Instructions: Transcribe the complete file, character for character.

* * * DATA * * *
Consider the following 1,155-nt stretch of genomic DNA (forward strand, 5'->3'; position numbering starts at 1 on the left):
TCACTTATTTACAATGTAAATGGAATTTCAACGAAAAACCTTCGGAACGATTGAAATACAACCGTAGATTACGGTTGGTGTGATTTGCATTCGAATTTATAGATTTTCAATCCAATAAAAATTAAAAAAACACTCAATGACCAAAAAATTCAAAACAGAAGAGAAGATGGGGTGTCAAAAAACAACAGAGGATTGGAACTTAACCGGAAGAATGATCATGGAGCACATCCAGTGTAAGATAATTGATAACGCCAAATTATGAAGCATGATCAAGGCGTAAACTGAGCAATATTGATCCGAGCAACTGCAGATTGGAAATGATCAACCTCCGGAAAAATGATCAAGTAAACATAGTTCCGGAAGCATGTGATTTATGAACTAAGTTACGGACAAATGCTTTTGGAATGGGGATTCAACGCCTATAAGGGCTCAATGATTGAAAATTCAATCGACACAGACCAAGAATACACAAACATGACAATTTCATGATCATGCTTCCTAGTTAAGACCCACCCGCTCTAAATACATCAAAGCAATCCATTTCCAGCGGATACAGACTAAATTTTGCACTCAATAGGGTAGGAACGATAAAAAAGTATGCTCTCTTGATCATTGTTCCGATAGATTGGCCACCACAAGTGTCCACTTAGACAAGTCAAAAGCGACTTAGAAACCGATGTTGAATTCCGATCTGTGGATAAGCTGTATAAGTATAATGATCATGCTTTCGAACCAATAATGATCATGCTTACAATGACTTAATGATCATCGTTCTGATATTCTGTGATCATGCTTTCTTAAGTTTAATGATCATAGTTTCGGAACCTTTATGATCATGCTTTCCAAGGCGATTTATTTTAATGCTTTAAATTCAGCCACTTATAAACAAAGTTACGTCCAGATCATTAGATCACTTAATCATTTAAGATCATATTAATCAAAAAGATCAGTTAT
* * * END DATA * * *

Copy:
Consider the following 1,155-nt stretch of genomic DNA (forward strand, 5'->3'; position numbering starts at 1 on the left):
TCACTTATTTACAATGTAAATGGAATTTCAACGAAAAACCTTCGGAACGATTGAAATACAACCGTAGATTACGGTTGGTGTGATTTGCATTCGAATTTATAGATTTTCAATCCAATAAAAATTAAAAAAACACTCAATGACCAAAAAATTCAAAACAGAAGAGAAGATGGGGTGTCAAAAAACAACAGAGGATTGGAACTTAACCGGAAGAATGATCATGGAGCACATCCAGTGTAAGATAATTGATAACGCCAAATTATGAAGCATGATCAAGGCGTAAACTGAGCAATATTGATCCGAGCAACTGCAGATTGGAAATGATCAACCTCCGGAAAAATGATCAAGTAAACATAGTTCCGGAAGCATGTGATTTATGAACTAAGTTACGGACAAATGCTTTTGGAATGGGGATTCAACGCCTATAAGGGCTCAATGATTGAAAATTCAATCGACACAGACCAAGAATACACAAACATGACAATTTCATGATCATGCTTCCTAGTTAAGACCCACCCGCTCTAAATACATCAAAGCAATCCATTTCCAGCGGATACAGACTAAATTTTGCACTCAATAGGGTAGGAACGATAAAAAAGTATGCTCTCTTGATCATTGTTCCGATAGATTGGCCACCACAAGTGTCCACTTAGACAAGTCAAAAGCGACTTAGAAACCGATGTTGAATTCCGATCTGTGGATAAGCTGTATAAGTATAATGATCATGCTTTCGAACCAATAATGATCATGCTTACAATGACTTAATGATCATCGTTCTGATATTCTGTGATCATGCTTTCTTAAGTTTAATGATCATAGTTTCGGAACCTTTATGATCATGCTTTCCAAGGCGATTTATTTTAATGCTTTAAATTCAGCCACTTATAAACAAAGTTACGTCCAGATCATTAGATCACTTAATCATTTAAGATCATATTAATCAAAAAGATCAGTTAT